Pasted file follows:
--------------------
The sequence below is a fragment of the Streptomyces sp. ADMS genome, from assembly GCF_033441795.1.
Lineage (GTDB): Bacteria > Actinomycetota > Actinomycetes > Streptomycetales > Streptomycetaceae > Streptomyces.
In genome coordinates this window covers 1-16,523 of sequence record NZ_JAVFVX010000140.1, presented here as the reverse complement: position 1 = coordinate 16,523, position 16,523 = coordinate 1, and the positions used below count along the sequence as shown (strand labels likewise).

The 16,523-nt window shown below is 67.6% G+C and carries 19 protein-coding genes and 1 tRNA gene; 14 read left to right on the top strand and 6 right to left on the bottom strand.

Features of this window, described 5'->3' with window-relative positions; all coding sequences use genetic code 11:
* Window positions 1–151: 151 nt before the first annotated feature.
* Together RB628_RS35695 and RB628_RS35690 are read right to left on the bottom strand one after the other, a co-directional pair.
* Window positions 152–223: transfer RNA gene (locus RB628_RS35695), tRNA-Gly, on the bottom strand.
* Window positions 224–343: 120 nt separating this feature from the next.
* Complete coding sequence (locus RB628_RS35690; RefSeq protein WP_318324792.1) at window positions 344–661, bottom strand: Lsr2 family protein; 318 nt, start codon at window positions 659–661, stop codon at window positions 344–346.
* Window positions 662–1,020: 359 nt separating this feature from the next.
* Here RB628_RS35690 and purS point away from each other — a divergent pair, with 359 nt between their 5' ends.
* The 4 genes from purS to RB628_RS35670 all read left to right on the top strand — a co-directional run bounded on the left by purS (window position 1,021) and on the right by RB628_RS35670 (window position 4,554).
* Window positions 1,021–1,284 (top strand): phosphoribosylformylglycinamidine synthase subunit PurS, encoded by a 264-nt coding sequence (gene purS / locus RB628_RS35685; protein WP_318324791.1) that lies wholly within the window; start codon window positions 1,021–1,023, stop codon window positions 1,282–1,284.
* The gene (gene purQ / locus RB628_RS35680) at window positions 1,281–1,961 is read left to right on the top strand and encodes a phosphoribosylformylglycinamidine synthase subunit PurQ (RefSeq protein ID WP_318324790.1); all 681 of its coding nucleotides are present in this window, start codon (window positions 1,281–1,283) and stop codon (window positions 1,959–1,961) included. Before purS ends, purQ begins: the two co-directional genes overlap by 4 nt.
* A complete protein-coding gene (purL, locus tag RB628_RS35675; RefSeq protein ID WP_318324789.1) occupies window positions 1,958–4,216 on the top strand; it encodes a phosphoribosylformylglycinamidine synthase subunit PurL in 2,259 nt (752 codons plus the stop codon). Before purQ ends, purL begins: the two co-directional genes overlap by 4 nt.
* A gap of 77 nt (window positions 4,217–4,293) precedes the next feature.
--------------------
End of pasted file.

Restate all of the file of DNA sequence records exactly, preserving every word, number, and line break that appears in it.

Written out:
The sequence below is a fragment of the Streptomyces sp. ADMS genome, from assembly GCF_033441795.1.
Lineage (GTDB): Bacteria > Actinomycetota > Actinomycetes > Streptomycetales > Streptomycetaceae > Streptomyces.
In genome coordinates this window covers 1-16,523 of sequence record NZ_JAVFVX010000140.1, presented here as the reverse complement: position 1 = coordinate 16,523, position 16,523 = coordinate 1, and the positions used below count along the sequence as shown (strand labels likewise).

The 16,523-nt window shown below is 67.6% G+C and carries 19 protein-coding genes and 1 tRNA gene; 14 read left to right on the top strand and 6 right to left on the bottom strand.

Features of this window, described 5'->3' with window-relative positions; all coding sequences use genetic code 11:
* Window positions 1–151: 151 nt before the first annotated feature.
* Together RB628_RS35695 and RB628_RS35690 are read right to left on the bottom strand one after the other, a co-directional pair.
* Window positions 152–223: transfer RNA gene (locus RB628_RS35695), tRNA-Gly, on the bottom strand.
* Window positions 224–343: 120 nt separating this feature from the next.
* Complete coding sequence (locus RB628_RS35690; RefSeq protein WP_318324792.1) at window positions 344–661, bottom strand: Lsr2 family protein; 318 nt, start codon at window positions 659–661, stop codon at window positions 344–346.
* Window positions 662–1,020: 359 nt separating this feature from the next.
* Here RB628_RS35690 and purS point away from each other — a divergent pair, with 359 nt between their 5' ends.
* The 4 genes from purS to RB628_RS35670 all read left to right on the top strand — a co-directional run bounded on the left by purS (window position 1,021) and on the right by RB628_RS35670 (window position 4,554).
* Window positions 1,021–1,284 (top strand): phosphoribosylformylglycinamidine synthase subunit PurS, encoded by a 264-nt coding sequence (gene purS / locus RB628_RS35685; protein WP_318324791.1) that lies wholly within the window; start codon window positions 1,021–1,023, stop codon window positions 1,282–1,284.
* The gene (gene purQ / locus RB628_RS35680) at window positions 1,281–1,961 is read left to right on the top strand and encodes a phosphoribosylformylglycinamidine synthase subunit PurQ (RefSeq protein ID WP_318324790.1); all 681 of its coding nucleotides are present in this window, start codon (window positions 1,281–1,283) and stop codon (window positions 1,959–1,961) included. Before purS ends, purQ begins: the two co-directional genes overlap by 4 nt.
* A complete protein-coding gene (purL, locus tag RB628_RS35675; RefSeq protein ID WP_318324789.1) occupies window positions 1,958–4,216 on the top strand; it encodes a phosphoribosylformylglycinamidine synthase subunit PurL in 2,259 nt (752 codons plus the stop codon). Before purQ ends, purL begins: the two co-directional genes overlap by 4 nt.
* A gap of 77 nt (window positions 4,217–4,293) precedes the next feature.